My philosophy is to eat local, seasonal food and eat as much diversity as I can without overeating anything. I eat no fresh food at all from a supermarket. I either grow it or buy it from someone who does. I eat a huge diversity of home grown vegetables. I eat wallaby killed nearby and meat raised by friends and I eat all parts of the animal. I eat local fish and shellfish but, surprisingly for an island, it is hard to get fish from a fisherman….. it all goes to restaurants and to other parts of the world because of Tasmania’s clean, green image. I eat organic, Australian-grown grains and seeds but I eat them irregularly, unprocessed and in small amounts, trying to use as many different grains and seeds as I can. I ferment a lot of stuff, including milk (in its most original state). I eat cheeses cut from a round and never ever processed cheese in blocks. I grow and eat a lot of sprouts; red and green lentils, chickpeas, fenugreek and mung beans are my favourites.

(Wild weeds and leaves pesto dip recipe… as in photo above.)

Hugh and Hugsli at the Showgrounds Farmers Market, AdelaideMy big food-mile weaknesses are organic bananas and the odd mango from Queensland, coffee from East Timor, certain cheeses from France and Pellegrino mineral water from Italy (even though mineral water is produced here in Cygnet!). I also love treats from son Hugh, of Hughsli, in Adelaide whose mueslis, chocolates, carrot kasundi, crème brulee, sprouted dips and everything else are made with his local farmers market ingredients and with a passion for the seasonal, local and best quality.

Life is good. It can never be like it was 100,000 years ago or most of us would have died by now. Eat less, think long and deep and don’t be swayed from a healthy lifestyle because of fads.




Rowing our skiff, The Swan, to Hobart in the Parade of Sails at The Wooden Boat Festival recently…. what a wonderful day and wonderful way to stay healthy and happy!


africanaussie said...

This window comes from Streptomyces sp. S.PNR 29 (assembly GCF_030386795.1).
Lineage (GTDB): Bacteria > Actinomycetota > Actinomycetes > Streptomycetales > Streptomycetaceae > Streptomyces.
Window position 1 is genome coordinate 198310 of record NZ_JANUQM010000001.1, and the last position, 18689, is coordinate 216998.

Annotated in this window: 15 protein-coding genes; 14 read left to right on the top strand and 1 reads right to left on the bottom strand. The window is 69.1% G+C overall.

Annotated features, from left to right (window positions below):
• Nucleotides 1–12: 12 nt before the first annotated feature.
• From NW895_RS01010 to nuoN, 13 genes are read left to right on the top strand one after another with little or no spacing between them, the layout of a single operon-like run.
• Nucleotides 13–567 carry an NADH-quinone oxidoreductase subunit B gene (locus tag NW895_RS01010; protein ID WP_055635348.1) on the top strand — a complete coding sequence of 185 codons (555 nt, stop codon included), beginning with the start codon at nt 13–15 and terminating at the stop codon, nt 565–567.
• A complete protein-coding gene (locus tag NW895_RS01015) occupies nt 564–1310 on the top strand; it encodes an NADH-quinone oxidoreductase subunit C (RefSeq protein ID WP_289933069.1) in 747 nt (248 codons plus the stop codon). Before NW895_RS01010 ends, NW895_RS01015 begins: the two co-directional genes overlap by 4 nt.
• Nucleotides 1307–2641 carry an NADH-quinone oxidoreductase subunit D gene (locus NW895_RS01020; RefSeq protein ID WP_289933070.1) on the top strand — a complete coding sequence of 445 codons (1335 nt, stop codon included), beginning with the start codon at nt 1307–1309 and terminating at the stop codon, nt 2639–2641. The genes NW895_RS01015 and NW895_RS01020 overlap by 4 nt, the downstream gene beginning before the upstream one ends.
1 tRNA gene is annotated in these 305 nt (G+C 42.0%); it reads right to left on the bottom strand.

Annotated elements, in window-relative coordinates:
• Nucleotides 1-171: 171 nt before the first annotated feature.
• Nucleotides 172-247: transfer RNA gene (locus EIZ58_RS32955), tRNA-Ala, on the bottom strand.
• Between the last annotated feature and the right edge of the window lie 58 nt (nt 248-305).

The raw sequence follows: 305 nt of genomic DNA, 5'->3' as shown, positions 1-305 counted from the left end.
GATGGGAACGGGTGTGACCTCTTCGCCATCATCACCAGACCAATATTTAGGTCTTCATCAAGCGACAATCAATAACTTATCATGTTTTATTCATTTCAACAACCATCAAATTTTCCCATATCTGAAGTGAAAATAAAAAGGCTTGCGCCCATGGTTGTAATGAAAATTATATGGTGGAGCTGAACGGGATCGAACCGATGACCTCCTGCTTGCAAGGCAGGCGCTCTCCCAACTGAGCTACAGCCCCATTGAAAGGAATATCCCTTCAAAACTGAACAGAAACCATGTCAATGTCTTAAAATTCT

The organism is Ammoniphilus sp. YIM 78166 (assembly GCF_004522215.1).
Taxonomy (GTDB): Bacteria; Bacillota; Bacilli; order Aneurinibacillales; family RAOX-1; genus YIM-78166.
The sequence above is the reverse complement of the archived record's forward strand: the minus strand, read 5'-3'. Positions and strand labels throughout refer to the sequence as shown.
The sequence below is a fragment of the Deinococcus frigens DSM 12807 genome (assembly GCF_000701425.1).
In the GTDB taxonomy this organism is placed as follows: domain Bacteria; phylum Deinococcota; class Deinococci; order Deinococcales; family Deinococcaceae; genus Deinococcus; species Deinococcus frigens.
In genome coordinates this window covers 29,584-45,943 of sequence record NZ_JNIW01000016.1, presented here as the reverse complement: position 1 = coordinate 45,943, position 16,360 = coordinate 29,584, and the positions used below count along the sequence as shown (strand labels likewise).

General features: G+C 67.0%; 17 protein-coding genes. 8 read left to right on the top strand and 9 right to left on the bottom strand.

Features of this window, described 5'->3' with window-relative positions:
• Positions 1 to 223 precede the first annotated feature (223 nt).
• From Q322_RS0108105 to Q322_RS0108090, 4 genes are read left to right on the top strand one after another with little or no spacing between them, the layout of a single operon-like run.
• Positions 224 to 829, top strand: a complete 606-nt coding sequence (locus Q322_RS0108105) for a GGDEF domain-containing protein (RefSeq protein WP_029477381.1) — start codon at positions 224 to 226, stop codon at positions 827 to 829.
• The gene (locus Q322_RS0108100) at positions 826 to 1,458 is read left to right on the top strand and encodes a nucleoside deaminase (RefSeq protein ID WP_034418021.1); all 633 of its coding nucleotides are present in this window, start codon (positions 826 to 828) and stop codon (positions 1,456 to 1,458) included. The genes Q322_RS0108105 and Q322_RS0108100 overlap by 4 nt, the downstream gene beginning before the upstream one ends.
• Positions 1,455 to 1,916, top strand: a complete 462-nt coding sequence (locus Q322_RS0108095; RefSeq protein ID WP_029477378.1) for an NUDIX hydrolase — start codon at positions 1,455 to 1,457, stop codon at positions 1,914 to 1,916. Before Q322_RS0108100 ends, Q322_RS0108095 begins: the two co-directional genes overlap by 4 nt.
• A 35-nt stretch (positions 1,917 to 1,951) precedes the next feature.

Kate I love your down to earth and honest philosophy. You are so right that people take a theory and change it to be totally unlike the original idea. I have just started fermenting and made my first bottle of kimchi. I will have to look around your site and see if you have any tips and hints.

Kate said...

Thanks Jillian. I often think I will comment on your lovely blog but usually 25 others have beat me to it!!

Fermenting is soo easy. Cut radishes in halves or smaller, fill a jar with them to 2cms from the top. Fill with cool brine (1 Tbl salt to 1 litre of water, heated to dissolve then cooled). Put a zip lock bag of water on top to hold the radishes under the brine. Put the lid on.

Leave at room temp for 3 - 5 days then refrigerate for 2 weeks or more.
Eat daily. Yum. Feel your body zing!

Farmer Liz said...

Hi Kate, you might be surprised to learn then that paleo actually advocated free-range meat (and organs), and lots of organic vegetables. Sure its not exactly the same as what our ancestors ate, but its closer than the standard diet of processed foods. For people who do not have the ability or inclination to raise food the way you and I do, its better than the alternative. Personally I am not comfortable with the amount of coconut used and prefer to include dairy from my own cows. I don't live by paleo myself, but if I have to eat out in the city (where I unfortunately work), I'd rather go to a paleo cafe and know that I'm eating free-range organic food. (Not trying to criticise you, just thought you would be interested in another view).